High dose injections of vitamin C

High dose injections of vitamin C could help to fight blood cancer and stop it from spreading, study claims
Super-strength vitamin C doses could be a way to fight, leukaemia 'exciting' early trials suggest.

Found in high levels in oranges, peppers and kale, scientists believe it encourages blood cancer stem cells to die according to Daily mail.

Faulty stem cells in bone marrow often multiply, fueling the growth of fatal tumours, but vitamin C tells them to die, scientists claim.

But they warned it is impossible to get the required amount through fruit, and that such high quantities would be given intravenously.

By injecting patients with it, sufferers can get up to 500 times the amount than they would through eating fruit and vegetables. 

This isn't the first time researchers have studied the cancer-fighting properties of vitamin C - but it's effects on leukaemia were previously not understood.

What did the scientists discover? 

The new resarch discovered vitamin C activated the TE2 function in mice engineered to be deficient in the enzyme.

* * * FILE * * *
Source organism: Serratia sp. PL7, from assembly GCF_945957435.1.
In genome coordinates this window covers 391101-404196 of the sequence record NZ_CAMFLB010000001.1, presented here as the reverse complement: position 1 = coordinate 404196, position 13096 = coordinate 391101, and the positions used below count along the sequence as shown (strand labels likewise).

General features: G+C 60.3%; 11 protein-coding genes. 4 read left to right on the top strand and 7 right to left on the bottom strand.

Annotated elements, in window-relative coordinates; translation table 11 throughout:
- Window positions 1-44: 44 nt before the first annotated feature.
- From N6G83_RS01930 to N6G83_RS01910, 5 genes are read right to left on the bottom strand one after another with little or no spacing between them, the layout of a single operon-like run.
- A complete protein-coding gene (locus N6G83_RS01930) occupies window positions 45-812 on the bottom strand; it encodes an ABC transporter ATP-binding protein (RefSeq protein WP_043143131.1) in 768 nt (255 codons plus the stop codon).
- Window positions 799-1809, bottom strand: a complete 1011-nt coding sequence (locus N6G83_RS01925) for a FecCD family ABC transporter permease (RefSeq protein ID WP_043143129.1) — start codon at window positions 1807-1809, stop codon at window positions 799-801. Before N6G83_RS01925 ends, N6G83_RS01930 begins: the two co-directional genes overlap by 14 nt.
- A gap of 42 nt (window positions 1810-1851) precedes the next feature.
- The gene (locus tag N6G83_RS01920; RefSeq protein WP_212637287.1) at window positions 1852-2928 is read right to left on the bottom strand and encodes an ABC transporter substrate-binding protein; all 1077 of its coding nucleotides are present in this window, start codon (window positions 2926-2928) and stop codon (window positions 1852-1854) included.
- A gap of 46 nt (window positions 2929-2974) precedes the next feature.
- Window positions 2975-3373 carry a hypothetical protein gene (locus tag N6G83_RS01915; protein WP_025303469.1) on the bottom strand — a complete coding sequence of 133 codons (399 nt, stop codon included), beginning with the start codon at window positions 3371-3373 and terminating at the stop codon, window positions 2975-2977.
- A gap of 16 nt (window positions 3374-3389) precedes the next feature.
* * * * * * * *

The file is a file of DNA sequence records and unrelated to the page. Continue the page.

Some forms of leukaemia often involve genetic changes in this enzyme - which stops faulty stem cells from dying naturally.

Lead author Professor Benjamin Neel said: 'We’re excited by the prospect that high-dose vitamin C might become a safe treatment for blood diseases.'

He said it would most likely be used in combination with chemotherapy or other conventional forms.

How was the study carried out? 

In the studies on mice, turning off the TET2 mechanism caused abnormal stem cell behaviour. The changes were reversed when it was restored.

They discovered vitamin C, also called ascorbic acid, did the same thing as restoring the function genetically.

The bizarre technique also suppressed the growth of leukaemia cancer stem cells from human patients implanted into the mice.

When combining vitamin C with a PARP inhibitor, a drug known to kill cancer cells, they found it had an enhanced effect.

How common is this faulty gene? 

Changes in genetic code reduce TE2 function are known to be present in half of all chronic myelomonocytic leukaemia cases.

The same faulty process can also be seen in one in 10 acute myeloid leukaemia patients, the New researchers added.

Both forms of the disease can lead to anaemia and bleeding as abnormal stem cells multiply in the bone marrow and interfere with blood cell production.

The researchers said the results revolve around the relationship between TET2 and cytosine, one of four 'letters' that comprise the DNA code in genes.